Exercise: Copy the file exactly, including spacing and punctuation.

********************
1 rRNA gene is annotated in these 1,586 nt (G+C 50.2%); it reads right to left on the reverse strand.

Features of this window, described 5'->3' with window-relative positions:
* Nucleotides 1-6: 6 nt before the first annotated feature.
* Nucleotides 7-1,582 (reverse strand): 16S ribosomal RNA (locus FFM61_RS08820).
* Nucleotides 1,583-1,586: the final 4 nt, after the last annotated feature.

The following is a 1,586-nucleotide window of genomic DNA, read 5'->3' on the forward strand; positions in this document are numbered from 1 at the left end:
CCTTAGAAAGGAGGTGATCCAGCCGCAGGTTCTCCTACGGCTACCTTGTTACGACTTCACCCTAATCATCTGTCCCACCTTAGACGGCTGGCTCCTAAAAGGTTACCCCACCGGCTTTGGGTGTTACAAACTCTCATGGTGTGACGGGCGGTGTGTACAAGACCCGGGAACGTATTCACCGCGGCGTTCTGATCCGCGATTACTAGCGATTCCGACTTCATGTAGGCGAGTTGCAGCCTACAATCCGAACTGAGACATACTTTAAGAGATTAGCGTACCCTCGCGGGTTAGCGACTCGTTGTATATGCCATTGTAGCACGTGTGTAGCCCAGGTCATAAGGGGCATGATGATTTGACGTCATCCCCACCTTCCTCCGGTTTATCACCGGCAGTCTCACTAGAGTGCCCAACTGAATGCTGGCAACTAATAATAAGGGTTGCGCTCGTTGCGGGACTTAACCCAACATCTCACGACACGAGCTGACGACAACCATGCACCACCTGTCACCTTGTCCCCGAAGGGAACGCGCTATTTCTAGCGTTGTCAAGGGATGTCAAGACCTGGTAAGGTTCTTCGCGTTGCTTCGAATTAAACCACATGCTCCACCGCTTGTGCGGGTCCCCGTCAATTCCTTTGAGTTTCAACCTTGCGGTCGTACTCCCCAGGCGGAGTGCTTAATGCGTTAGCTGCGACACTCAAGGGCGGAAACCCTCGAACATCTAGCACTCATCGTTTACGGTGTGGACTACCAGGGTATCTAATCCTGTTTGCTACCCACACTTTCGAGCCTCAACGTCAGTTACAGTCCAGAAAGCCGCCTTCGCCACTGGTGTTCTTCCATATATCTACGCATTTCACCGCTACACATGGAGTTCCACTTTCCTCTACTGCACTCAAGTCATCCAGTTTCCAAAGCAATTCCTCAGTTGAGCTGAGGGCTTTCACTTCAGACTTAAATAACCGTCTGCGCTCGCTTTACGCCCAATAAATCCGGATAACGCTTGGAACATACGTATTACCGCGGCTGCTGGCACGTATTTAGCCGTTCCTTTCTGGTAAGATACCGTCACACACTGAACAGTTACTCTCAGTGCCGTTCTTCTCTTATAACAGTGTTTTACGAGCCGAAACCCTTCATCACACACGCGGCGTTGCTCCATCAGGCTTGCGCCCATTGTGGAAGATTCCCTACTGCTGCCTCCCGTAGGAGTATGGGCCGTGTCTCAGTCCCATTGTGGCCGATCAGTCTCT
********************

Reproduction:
1 rRNA gene is annotated in these 1,586 nt (G+C 50.2%); it reads right to left on the reverse strand.

Features of this window, described 5'->3' with window-relative positions:
* Nucleotides 1-6: 6 nt before the first annotated feature.
* Nucleotides 7-1,582 (reverse strand): 16S ribosomal RNA (locus FFM61_RS08820).
* Nucleotides 1,583-1,586: the final 4 nt, after the last annotated feature.

The following is a 1,586-nucleotide window of genomic DNA, read 5'->3' on the forward strand; positions in this document are numbered from 1 at the left end:
CCTTAGAAAGGAGGTGATCCAGCCGCAGGTTCTCCTACGGCTACCTTGTTACGACTTCACCCTAATCATCTGTCCCACCTTAGACGGCTGGCTCCTAAAAGGTTACCCCACCGGCTTTGGGTGTTACAAACTCTCATGGTGTGACGGGCGGTGTGTACAAGACCCGGGAACGTATTCACCGCGGCGTTCTGATCCGCGATTACTAGCGATTCCGACTTCATGTAGGCGAGTTGCAGCCTACAATCCGAACTGAGACATACTTTAAGAGATTAGCGTACCCTCGCGGGTTAGCGACTCGTTGTATATGCCATTGTAGCACGTGTGTAGCCCAGGTCATAAGGGGCATGATGATTTGACGTCATCCCCACCTTCCTCCGGTTTATCACCGGCAGTCTCACTAGAGTGCCCAACTGAATGCTGGCAACTAATAATAAGGGTTGCGCTCGTTGCGGGACTTAACCCAACATCTCACGACACGAGCTGACGACAACCATGCACCACCTGTCACCTTGTCCCCGAAGGGAACGCGCTATTTCTAGCGTTGTCAAGGGATGTCAAGACCTGGTAAGGTTCTTCGCGTTGCTTCGAATTAAACCACATGCTCCACCGCTTGTGCGGGTCCCCGTCAATTCCTTTGAGTTTCAACCTTGCGGTCGTACTCCCCAGGCGGAGTGCTTAATGCGTTAGCTGCGACACTCAAGGGCGGAAACCCTCGAACATCTAGCACTCATCGTTTACGGTGTGGACTACCAGGGTATCTAATCCTGTTTGCTACCCACACTTTCGAGCCTCAACGTCAGTTACAGTCCAGAAAGCCGCCTTCGCCACTGGTGTTCTTCCATATATCTACGCATTTCACCGCTACACATGGAGTTCCACTTTCCTCTACTGCACTCAAGTCATCCAGTTTCCAAAGCAATTCCTCAGTTGAGCTGAGGGCTTTCACTTCAGACTTAAATAACCGTCTGCGCTCGCTTTACGCCCAATAAATCCGGATAACGCTTGGAACATACGTATTACCGCGGCTGCTGGCACGTATTTAGCCGTTCCTTTCTGGTAAGATACCGTCACACACTGAACAGTTACTCTCAGTGCCGTTCTTCTCTTATAACAGTGTTTTACGAGCCGAAACCCTTCATCACACACGCGGCGTTGCTCCATCAGGCTTGCGCCCATTGTGGAAGATTCCCTACTGCTGCCTCCCGTAGGAGTATGGGCCGTGTCTCAGTCCCATTGTGGCCGATCAGTCTCT